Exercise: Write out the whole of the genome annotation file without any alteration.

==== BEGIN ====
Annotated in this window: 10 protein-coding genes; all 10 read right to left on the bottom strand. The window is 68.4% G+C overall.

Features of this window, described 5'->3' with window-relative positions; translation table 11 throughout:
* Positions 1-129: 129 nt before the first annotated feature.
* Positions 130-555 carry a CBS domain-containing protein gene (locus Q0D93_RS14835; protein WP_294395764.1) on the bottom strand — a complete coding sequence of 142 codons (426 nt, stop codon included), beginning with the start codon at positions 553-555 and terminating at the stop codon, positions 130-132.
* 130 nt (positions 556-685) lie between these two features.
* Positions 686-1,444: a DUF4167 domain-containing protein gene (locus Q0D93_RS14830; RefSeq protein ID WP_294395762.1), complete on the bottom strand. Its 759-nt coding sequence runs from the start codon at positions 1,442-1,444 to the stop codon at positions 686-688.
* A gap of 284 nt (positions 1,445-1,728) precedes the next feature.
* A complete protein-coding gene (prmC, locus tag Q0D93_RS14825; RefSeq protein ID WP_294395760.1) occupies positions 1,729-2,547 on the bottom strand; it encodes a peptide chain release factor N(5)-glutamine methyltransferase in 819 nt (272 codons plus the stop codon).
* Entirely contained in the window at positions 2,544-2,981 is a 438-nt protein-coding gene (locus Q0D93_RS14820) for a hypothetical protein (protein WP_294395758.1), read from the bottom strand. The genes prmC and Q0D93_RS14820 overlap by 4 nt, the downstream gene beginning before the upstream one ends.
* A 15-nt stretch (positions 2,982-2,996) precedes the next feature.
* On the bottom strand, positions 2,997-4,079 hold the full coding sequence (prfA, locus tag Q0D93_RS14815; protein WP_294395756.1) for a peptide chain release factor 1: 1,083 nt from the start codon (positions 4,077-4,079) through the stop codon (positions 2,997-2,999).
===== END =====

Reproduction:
Annotated in this window: 10 protein-coding genes; all 10 read right to left on the bottom strand. The window is 68.4% G+C overall.

Features of this window, described 5'->3' with window-relative positions; translation table 11 throughout:
* Positions 1-129: 129 nt before the first annotated feature.
* Positions 130-555 carry a CBS domain-containing protein gene (locus Q0D93_RS14835; protein WP_294395764.1) on the bottom strand — a complete coding sequence of 142 codons (426 nt, stop codon included), beginning with the start codon at positions 553-555 and terminating at the stop codon, positions 130-132.
* 130 nt (positions 556-685) lie between these two features.
* Positions 686-1,444: a DUF4167 domain-containing protein gene (locus Q0D93_RS14830; RefSeq protein ID WP_294395762.1), complete on the bottom strand. Its 759-nt coding sequence runs from the start codon at positions 1,442-1,444 to the stop codon at positions 686-688.
* A gap of 284 nt (positions 1,445-1,728) precedes the next feature.
* A complete protein-coding gene (prmC, locus tag Q0D93_RS14825; RefSeq protein ID WP_294395760.1) occupies positions 1,729-2,547 on the bottom strand; it encodes a peptide chain release factor N(5)-glutamine methyltransferase in 819 nt (272 codons plus the stop codon).
* Entirely contained in the window at positions 2,544-2,981 is a 438-nt protein-coding gene (locus Q0D93_RS14820) for a hypothetical protein (protein WP_294395758.1), read from the bottom strand. The genes prmC and Q0D93_RS14820 overlap by 4 nt, the downstream gene beginning before the upstream one ends.
* A 15-nt stretch (positions 2,982-2,996) precedes the next feature.
* On the bottom strand, positions 2,997-4,079 hold the full coding sequence (prfA, locus tag Q0D93_RS14815; protein WP_294395756.1) for a peptide chain release factor 1: 1,083 nt from the start codon (positions 4,077-4,079) through the stop codon (positions 2,997-2,999).